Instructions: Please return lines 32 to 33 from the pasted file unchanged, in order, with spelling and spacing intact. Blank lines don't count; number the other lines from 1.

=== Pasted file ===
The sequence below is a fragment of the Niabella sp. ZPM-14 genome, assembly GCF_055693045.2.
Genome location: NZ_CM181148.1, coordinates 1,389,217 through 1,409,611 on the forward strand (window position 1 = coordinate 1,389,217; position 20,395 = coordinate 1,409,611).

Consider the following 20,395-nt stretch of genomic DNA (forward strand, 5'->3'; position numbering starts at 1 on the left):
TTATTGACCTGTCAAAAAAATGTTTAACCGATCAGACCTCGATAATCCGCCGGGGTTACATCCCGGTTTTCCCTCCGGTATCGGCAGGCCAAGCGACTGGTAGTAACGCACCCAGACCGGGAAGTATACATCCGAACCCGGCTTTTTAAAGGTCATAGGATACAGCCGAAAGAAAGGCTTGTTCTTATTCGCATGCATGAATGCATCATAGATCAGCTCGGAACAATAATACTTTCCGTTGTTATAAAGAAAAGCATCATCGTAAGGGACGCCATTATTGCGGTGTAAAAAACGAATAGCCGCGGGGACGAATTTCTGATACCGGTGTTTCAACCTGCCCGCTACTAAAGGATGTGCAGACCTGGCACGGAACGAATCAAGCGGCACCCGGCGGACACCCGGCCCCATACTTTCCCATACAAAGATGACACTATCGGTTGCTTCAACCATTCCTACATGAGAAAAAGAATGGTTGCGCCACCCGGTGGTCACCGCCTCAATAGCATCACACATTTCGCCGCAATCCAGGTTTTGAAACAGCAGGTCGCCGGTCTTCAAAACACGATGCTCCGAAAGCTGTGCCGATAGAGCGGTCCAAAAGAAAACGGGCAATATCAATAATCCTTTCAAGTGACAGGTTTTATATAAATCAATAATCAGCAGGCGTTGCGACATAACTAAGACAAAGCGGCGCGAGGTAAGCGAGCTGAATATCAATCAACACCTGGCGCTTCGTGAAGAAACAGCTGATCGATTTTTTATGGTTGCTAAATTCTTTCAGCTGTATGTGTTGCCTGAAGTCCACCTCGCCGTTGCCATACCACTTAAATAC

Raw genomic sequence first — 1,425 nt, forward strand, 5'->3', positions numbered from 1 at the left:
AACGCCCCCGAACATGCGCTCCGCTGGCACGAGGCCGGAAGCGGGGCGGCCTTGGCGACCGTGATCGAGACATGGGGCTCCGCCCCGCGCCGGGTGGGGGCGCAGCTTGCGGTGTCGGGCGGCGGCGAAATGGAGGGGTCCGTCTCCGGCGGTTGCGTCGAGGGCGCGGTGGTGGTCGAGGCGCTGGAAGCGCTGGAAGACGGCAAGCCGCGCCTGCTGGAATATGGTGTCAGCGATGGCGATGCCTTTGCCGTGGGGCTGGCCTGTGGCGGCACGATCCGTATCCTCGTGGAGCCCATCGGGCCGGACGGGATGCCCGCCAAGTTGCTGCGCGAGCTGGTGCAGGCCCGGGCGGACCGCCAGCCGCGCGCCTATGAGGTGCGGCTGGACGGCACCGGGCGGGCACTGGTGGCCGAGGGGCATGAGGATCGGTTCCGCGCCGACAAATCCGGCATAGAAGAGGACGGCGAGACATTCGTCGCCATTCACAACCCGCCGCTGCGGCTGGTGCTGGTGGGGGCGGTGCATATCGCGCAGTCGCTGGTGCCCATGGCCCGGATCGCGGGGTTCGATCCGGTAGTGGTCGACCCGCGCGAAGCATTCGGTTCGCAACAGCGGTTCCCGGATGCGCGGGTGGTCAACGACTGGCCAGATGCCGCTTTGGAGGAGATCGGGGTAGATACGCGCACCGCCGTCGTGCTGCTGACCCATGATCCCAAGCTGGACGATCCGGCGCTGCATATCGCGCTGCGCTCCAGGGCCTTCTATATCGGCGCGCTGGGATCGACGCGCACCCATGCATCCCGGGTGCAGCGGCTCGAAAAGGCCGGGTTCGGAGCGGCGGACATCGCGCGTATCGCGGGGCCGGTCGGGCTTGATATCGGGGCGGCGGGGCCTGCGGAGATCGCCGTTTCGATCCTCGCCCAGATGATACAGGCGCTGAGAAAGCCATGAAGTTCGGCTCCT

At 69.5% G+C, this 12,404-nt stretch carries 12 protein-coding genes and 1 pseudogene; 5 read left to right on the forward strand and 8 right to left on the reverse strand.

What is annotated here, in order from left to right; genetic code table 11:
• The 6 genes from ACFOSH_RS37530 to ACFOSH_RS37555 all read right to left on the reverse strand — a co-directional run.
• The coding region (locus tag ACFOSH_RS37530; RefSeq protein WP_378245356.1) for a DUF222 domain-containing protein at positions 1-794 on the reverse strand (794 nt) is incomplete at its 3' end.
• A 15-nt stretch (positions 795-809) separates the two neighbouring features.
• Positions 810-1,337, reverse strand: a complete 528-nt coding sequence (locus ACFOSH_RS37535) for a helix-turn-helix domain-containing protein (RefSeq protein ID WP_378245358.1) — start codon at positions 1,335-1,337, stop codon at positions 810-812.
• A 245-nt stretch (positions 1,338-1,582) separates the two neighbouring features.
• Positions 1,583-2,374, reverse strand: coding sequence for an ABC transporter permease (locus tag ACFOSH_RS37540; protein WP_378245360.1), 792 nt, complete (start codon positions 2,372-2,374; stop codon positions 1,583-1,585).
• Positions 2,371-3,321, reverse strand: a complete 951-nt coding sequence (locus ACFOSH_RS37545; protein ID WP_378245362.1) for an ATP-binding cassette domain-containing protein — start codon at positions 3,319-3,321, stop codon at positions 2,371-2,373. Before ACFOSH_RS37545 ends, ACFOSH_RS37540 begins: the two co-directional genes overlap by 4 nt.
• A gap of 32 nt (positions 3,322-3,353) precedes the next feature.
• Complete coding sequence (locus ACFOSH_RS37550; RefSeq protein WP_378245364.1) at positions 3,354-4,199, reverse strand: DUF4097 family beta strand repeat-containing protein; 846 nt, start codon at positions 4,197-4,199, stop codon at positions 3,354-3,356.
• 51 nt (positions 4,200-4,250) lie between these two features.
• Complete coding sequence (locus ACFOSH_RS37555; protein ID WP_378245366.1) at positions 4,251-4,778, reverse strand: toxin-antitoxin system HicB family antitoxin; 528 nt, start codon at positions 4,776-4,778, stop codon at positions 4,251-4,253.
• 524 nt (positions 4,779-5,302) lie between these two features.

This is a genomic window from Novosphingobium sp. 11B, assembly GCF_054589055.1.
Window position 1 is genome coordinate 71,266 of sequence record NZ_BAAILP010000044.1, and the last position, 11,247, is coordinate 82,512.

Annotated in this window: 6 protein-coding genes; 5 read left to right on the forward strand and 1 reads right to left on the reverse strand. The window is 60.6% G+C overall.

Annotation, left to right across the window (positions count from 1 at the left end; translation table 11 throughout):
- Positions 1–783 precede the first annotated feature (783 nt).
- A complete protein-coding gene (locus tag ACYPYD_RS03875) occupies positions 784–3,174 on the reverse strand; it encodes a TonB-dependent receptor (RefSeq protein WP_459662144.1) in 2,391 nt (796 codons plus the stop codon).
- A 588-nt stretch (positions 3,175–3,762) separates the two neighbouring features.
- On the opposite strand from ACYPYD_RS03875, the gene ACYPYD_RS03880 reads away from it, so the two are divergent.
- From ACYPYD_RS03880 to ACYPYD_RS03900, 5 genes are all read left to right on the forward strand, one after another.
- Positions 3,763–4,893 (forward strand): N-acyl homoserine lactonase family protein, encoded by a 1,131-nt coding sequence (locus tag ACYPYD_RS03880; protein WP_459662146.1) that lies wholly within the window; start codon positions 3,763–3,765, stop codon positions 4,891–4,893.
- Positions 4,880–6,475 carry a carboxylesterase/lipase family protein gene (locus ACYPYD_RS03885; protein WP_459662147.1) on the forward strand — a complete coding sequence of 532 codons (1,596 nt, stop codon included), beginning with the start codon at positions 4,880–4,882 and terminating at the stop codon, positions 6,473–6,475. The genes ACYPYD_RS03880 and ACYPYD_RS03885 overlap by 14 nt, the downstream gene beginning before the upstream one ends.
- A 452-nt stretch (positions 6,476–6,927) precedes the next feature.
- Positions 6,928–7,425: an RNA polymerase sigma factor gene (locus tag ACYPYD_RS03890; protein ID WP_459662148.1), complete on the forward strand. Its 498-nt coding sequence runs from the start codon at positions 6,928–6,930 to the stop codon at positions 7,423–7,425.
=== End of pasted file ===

- A 452-nt stretch (positions 6,476–6,927) precedes the next feature.
- Positions 6,928–7,425: an RNA polymerase sigma factor gene (locus tag ACYPYD_RS03890; protein ID WP_459662148.1), complete on the forward strand. Its 498-nt coding sequence runs from the start codon at positions 6,928–6,930 to the stop codon at positions 7,423–7,425.